With the announcement of a second Covid-19 vaccine from the US showing excellent early results (Moderna claims its vaccine to be 95% effective), it has been another week for cautious optimism about next year.

As I suggested last week, keep an eye on further announcements, especially from Oxford and Imperial. I suspect we are moving towards a spring where there will be a selection of vaccines available, each of more use to different target groups and with varying ease of supply and delivery. For a really easy-to-watch summary of where we are, I recommend a recent RSM online interview with Sir Jeremy Farrar, Sage member and boss at the Wellcome Trust, that can be viewed below:


As an aside, any trainee optometrists planning to take their OSCEs in January might like to let off some steam afterwards and visit the Wellcome Collection across the road from the exam centre – well worth the visit.

One cloud on my sunny horizon is the estimated quarter of UK adults who view vaccines with suspicion. This may prove to be quite a challenge if future infection is to be halted. Do not underestimate the power of the nocebo effect, something I have mentioned before and for which there is increasing evidence of its significance.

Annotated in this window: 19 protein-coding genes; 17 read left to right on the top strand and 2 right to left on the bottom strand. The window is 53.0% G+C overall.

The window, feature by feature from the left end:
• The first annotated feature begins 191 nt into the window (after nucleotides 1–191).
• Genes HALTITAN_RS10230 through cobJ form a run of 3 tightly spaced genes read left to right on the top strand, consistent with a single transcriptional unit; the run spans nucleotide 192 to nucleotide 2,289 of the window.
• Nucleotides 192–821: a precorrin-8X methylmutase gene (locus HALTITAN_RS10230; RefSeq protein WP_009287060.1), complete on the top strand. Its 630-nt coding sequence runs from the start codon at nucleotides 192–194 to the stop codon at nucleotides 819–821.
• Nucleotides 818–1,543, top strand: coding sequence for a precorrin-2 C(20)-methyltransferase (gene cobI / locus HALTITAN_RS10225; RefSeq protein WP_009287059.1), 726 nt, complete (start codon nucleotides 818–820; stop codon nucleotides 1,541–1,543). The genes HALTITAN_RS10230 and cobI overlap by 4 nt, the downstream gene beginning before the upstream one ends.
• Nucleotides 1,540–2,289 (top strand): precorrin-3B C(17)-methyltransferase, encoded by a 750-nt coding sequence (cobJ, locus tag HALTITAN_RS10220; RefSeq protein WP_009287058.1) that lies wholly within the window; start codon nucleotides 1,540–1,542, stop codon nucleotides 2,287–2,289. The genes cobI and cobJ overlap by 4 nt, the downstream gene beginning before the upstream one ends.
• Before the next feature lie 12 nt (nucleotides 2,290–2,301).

If a patient genuinely believes a treatment or drug will cause harm, they may actually suffer symptoms even when these are not caused by the treatment. A sort of reverse placebo effect. An informative paper out this week, in the New England Journal of Medicine, has shown how 90% of the many patients who cease use of statins due to side effects (estimated at around a fifth of takers) continue to suffer their symptoms if switched to a placebo. In the US, statins are routinely prescribed by optometrists.

ECPs will be in the frontline for educating patients about the benefits of vaccination.